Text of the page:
Over the past few years, Psychiatric Solutions, Franklin, Tenn., has demonstrated the increasing value of psychiatric facilities.
It's a done deal
Sale shows growth potential for psych industry
The company showed that first as an acquirer, including major corporate deals in 2005 and 2007. Last week, Psychiatric Solutions went from acquirer to acquired, as Universal Health Services, King of Prussia, Pa., completed the biggest healthcare services transaction of 2010, paying $3.33 billion in cash, assumed debt and acquisition costs to takeover Psychiatric Solutions. Universal agreed to divest four psychiatric hospitals (three of them Psychiatric Solutions facilities) to win antitrust clearance from the Federal Trade Commission last week.
The acquisition of Psychiatric Solutions expands Universal’s portfolio from 32 to 37 states, deepens the management pool and strengthens it financially because of its greater size and more diversified assets, Alan Miller, Universal’s chairman and CEO, said in an interview. Universal acquired its first behavioral assets nearly 30 years ago, but the real expansion into the sector came with its acquisition of 12 hospitals from the former Charter Behavioral Health Systems, Alpharetta, Ga., in 2000 (Aug. 28, 2000, p. 15), Miller said.
“We have the diversification in two businesses that we’ve been in for a number of years, and we find them to be complementary,” Miller said. One complement is in terms of investor sentiment—when investors like one sector but not the other, Universal is protected, he added.
The senior executives of Psychiatric Solutions did not stay on after closing, but Universal is retaining managers at the facility and regional levels and hopes to draw on their experience, Miller said. “We don’t have every answer in the business,” he added.
The senior executives who founded Psychiatric Solutions in 1997 won’t go away empty handed, however, according to a securities filing Psychiatric Solutions made in July. For example, Joey Jacobs, chairman, president and CEO will take home $50.6 million, including a severance package of nearly $14.2 million, and $23 million in stock options and $13.4 million in restricted stock grants that were cashed out as a result of the deal, according to the filing.
The behavioral sector also is drawing renewed interest from private equity firm Welsh, Carson, Anderson & Stowe, which recently invested $100 million in equity with Springstone, a Louisville, Ky.-based company that owns a psychiatric hospital in Indiana.
Welsh Carson had exited the behavioral-health sector more than five years ago when one of its portfolio companies, Nashville-based Ardent Health Services, sold its psychiatric hospitals to Psychiatric Solutions for $560 million in cash and stock (March 14, 2005, p. 4), noted Darren Lehrich, a healthcare services stock analyst for Deutsche Bank. Behavioral Healthcare Corp. became Ardent after Welsh Carson took a majority stake in the company and brought in a management team to focus on general acute-care hospitals in 2001 (July 9, 2001, p. 13).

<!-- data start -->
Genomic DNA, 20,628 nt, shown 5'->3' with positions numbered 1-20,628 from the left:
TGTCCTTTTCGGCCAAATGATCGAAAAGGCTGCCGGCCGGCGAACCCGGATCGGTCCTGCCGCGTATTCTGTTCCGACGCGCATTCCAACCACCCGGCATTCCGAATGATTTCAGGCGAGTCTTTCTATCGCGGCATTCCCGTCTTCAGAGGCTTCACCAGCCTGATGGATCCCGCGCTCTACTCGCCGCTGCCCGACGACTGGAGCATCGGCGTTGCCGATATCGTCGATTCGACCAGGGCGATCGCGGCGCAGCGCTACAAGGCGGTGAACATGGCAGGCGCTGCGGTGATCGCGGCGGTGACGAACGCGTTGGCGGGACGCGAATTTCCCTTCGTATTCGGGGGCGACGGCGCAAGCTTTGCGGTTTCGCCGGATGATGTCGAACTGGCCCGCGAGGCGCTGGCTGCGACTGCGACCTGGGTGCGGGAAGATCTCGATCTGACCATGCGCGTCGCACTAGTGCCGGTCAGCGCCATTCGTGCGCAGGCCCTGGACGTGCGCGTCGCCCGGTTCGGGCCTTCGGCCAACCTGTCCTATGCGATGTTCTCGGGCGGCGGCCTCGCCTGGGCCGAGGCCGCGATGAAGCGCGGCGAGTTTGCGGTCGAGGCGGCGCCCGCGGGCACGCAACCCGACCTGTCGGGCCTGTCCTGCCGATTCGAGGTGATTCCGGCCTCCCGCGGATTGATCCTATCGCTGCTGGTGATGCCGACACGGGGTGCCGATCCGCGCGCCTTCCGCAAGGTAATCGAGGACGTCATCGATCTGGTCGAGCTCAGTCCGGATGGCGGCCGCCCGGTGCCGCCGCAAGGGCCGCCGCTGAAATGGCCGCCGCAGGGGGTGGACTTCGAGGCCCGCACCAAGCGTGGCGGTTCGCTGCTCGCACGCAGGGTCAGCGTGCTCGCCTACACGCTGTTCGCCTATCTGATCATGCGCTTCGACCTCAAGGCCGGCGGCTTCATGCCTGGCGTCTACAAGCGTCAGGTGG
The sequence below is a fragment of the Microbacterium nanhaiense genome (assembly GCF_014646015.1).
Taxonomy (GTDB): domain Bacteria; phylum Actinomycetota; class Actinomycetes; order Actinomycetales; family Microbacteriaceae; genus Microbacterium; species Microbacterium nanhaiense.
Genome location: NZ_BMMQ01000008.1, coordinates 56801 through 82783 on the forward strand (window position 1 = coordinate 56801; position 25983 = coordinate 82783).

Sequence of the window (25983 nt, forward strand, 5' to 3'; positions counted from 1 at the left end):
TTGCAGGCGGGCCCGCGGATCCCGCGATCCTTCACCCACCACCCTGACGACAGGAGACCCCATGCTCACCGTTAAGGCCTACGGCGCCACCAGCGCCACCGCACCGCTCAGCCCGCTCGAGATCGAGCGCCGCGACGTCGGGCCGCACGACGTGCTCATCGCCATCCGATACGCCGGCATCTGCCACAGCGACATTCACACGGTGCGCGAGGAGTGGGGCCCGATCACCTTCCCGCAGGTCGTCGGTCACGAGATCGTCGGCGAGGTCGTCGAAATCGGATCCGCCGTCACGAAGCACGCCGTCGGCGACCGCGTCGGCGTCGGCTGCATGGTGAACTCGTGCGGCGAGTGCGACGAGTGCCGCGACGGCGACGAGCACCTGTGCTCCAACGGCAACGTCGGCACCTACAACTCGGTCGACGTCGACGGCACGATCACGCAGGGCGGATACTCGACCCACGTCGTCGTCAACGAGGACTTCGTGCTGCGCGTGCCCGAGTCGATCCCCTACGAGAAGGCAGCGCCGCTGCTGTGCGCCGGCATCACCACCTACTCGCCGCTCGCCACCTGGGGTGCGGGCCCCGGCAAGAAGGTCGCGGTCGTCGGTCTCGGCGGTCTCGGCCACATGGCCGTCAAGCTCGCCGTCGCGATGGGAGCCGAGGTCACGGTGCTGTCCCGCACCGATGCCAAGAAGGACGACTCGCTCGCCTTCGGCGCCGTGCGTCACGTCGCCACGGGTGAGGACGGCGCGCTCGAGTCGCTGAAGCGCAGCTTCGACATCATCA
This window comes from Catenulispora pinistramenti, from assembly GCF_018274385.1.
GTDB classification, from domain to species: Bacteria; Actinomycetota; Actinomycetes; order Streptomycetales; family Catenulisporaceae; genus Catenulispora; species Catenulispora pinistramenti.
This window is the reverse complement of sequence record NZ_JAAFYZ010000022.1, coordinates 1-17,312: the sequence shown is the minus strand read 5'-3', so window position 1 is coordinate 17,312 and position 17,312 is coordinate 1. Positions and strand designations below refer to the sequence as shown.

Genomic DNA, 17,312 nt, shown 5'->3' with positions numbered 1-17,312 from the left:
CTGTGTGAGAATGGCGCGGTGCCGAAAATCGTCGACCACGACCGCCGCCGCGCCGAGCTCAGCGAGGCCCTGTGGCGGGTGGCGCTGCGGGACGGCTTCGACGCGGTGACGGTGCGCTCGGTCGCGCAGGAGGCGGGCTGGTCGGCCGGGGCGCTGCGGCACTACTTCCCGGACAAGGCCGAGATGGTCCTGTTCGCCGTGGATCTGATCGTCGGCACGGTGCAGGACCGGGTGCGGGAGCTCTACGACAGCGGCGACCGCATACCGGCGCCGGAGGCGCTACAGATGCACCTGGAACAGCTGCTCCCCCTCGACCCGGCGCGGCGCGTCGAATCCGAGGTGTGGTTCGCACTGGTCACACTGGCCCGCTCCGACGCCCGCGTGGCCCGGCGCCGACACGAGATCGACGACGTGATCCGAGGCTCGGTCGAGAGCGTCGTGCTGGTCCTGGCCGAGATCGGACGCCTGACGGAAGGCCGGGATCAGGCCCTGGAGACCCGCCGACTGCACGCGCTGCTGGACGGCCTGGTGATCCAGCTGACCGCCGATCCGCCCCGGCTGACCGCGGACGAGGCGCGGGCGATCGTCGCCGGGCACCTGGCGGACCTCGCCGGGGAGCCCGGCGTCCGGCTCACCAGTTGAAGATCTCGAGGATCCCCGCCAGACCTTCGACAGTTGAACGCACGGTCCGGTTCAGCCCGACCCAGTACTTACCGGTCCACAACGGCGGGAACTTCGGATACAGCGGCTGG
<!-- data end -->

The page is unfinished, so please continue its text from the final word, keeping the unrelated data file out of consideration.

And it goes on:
Welsh Carson’s renewed interest in psychiatric care is a positive sign of the opportunities in the sector, Lehrich said.
On the supply side, the number of psychiatric hospital beds, in free-standing psychiatric hospitals and psychiatric units within general hospitals, dropped by more than a quarter between 1995 and 2008, according to the American Hospital Association (See chart). The number of free-standing psychiatric hospitals dropped from 662 to 448 during that time period. Hospital-based units dropped from 1,507 to 1,320.
On the demand side, the mental health parity law and the likely expansion of insurance coverage under reform are likely to produce more patients. Behavioral health also offers hospital operators a respite from uncompensated care compared with medical-surgical care, Lehrich said.
Greater awareness of mental illness and greater acceptance that mental illness is as serious as physical illness also should be positive factors for providers, Lehrich added. Finally, the aging of the population also should provide more patients, for dementia and Alzheimer’s treatment especially, he said.
Springstone executives see the same opportunities. The company’s chairman is Ken Newman, who founded Horizon Health Corp., Lewisville, Texas, a psychiatric hospital operator that was sold for $426 million in cash and assumed debt to Psychiatric Solutions in 2007, according to a securities filing. Its CEO is Earl Reed, a veteran of investor-owned healthcare companies such as LifeCare Management Services, Vencor (now known as Kindred Healthcare) and Humana.
“When you look at the entire country, with 308 million people, and the number of beds that existed 10 or 12 years ago and the number that exists today, there’s been a tremendous drop,” Reed said. “There’s room for a lot of players or a lot more hospitals.”
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